On Sept. 15, Norway and Russia signed a treaty defining the maritime boundaries between the two countries in the Barents Sea and the Arctic Ocean, marking the conclusion of 40 years of negotiations.
The treaty governs cooperation on the exploitation of any petroleum deposits that extend across the delimitation line. Because fishing has traditionally played an important role for both nations’ coastal areas, the treaty also sets forth rules regarding fisheries cooperation.
“This is a historic milestone. The treaty resolves what for several decades remained the most important outstanding issue between Norway and Russia. We are pleased that we have now established the maritime boundary between Norway and Russia in the Barents Sea and the Arctic Ocean,” said Norwegian Prime Minister Jens Stoltenberg.
The treaty was crafted in accordance with international law, specifically the United Nations Convention on the Law of the Sea, dated December 10, 1982. “The treaty will strengthen our neighborly relations with Russia and will enhance predictability and stability in the area. It sends an important signal to the rest of the world: The Arctic is a peaceful region where any issues that arise are resolved in accordance with international law. It reflects the parties’ active role and responsibility as coastal states for securing stability and strengthening cooperation in the Arctic Ocean,” said Mr. Stoltenberg.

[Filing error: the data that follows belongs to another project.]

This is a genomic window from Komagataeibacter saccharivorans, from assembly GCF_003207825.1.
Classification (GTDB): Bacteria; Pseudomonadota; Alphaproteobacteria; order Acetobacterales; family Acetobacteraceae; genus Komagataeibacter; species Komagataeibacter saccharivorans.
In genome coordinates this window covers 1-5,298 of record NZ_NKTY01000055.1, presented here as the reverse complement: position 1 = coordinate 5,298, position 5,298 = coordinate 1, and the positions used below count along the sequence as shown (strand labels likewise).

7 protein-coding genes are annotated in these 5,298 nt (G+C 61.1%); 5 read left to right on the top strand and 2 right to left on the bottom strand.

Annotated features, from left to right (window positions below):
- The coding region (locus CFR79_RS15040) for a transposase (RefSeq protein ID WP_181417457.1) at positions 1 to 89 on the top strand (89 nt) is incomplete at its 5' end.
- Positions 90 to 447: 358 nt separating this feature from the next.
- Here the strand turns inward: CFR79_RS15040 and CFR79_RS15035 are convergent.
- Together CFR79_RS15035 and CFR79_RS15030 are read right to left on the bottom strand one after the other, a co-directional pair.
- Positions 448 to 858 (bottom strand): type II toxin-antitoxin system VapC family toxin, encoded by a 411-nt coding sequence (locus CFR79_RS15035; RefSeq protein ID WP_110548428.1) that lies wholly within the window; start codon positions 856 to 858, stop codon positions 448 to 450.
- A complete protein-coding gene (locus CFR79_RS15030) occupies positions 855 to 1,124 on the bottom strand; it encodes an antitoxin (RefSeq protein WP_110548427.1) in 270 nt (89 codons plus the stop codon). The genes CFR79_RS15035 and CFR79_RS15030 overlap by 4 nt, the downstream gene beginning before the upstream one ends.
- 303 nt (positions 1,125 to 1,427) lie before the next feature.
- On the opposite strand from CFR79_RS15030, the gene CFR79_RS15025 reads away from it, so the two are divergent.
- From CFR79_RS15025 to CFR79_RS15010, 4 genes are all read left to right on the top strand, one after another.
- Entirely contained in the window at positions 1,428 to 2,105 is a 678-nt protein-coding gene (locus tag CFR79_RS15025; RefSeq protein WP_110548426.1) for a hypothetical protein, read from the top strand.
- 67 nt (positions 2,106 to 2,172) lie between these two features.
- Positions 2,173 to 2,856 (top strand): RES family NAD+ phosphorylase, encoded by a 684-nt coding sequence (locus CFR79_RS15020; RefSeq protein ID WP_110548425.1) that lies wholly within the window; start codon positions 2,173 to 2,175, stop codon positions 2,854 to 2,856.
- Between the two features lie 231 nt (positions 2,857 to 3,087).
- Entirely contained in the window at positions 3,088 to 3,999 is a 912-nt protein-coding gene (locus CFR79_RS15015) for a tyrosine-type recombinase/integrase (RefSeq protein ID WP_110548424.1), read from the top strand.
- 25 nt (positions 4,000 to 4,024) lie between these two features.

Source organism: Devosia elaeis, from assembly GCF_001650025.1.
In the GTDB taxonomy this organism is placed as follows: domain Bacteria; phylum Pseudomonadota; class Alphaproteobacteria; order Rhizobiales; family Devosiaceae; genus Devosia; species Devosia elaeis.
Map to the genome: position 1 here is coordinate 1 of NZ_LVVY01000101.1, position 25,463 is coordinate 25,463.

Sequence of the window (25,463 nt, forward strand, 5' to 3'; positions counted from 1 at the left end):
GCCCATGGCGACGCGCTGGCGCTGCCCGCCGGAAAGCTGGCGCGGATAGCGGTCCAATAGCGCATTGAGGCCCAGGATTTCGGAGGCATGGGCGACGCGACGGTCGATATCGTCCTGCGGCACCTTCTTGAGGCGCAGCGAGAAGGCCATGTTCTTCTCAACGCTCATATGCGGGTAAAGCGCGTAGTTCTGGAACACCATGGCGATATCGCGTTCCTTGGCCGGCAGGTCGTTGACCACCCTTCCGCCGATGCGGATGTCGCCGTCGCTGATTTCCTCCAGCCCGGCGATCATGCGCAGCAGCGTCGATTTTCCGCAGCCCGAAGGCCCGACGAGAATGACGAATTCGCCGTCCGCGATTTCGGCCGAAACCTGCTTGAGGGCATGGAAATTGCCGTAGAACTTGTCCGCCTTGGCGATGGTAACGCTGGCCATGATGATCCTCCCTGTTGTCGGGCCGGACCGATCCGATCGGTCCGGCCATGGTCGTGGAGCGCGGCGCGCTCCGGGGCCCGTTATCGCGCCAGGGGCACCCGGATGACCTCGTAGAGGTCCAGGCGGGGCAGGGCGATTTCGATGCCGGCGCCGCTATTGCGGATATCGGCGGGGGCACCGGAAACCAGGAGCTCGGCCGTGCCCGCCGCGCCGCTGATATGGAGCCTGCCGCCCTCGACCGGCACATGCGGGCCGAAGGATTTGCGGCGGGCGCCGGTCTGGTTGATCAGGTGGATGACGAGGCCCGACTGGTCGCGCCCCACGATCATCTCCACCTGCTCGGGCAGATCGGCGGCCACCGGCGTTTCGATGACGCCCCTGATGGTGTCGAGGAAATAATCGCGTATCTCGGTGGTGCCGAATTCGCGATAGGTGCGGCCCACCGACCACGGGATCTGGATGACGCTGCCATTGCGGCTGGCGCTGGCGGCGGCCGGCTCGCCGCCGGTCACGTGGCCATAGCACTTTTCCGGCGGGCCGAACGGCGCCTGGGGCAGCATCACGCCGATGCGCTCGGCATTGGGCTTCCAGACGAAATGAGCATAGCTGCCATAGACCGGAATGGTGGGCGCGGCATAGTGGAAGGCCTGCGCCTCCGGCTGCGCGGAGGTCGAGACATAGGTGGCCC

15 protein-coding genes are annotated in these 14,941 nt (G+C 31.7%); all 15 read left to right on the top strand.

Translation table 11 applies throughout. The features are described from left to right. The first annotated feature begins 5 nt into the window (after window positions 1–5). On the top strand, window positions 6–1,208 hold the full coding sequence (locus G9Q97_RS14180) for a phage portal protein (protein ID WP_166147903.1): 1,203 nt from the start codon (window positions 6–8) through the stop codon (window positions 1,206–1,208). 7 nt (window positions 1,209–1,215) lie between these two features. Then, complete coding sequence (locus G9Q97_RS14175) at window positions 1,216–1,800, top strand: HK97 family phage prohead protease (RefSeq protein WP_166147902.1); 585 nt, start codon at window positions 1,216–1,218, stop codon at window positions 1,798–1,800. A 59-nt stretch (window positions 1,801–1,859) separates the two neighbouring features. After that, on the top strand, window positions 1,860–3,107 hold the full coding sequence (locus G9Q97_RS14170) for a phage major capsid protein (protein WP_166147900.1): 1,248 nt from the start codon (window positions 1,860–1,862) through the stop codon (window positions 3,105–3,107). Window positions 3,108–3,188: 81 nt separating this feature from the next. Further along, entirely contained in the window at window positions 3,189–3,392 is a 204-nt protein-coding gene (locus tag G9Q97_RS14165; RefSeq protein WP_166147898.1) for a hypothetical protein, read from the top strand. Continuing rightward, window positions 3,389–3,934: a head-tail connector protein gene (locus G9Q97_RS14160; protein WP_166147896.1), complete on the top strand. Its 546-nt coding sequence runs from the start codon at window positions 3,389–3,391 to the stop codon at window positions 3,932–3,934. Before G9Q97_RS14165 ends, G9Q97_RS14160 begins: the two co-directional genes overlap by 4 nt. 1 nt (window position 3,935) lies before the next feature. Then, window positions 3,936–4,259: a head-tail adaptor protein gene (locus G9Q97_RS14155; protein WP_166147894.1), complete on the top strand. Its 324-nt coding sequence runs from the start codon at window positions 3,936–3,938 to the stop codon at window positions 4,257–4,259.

Negotiations stretch back to 1970. The breakthrough was made public during Russian President Dmitri Medvedev’s visit to Norway on April 27, 2010, when the Norwegian and Russian foreign ministers signed a joint statement announcing that the two countries’ negotiating delegations had reached preliminary agreement defining the boundaries.
The treaty was signed by foreign ministers Jonas Gahr Støre of Norway and Sergei Lavrov of Russia in the presence of Prime Minister Stoltenberg and President Medvedev, and must be approved by the Norwegian Storting and the Russian Duma before it takes effect.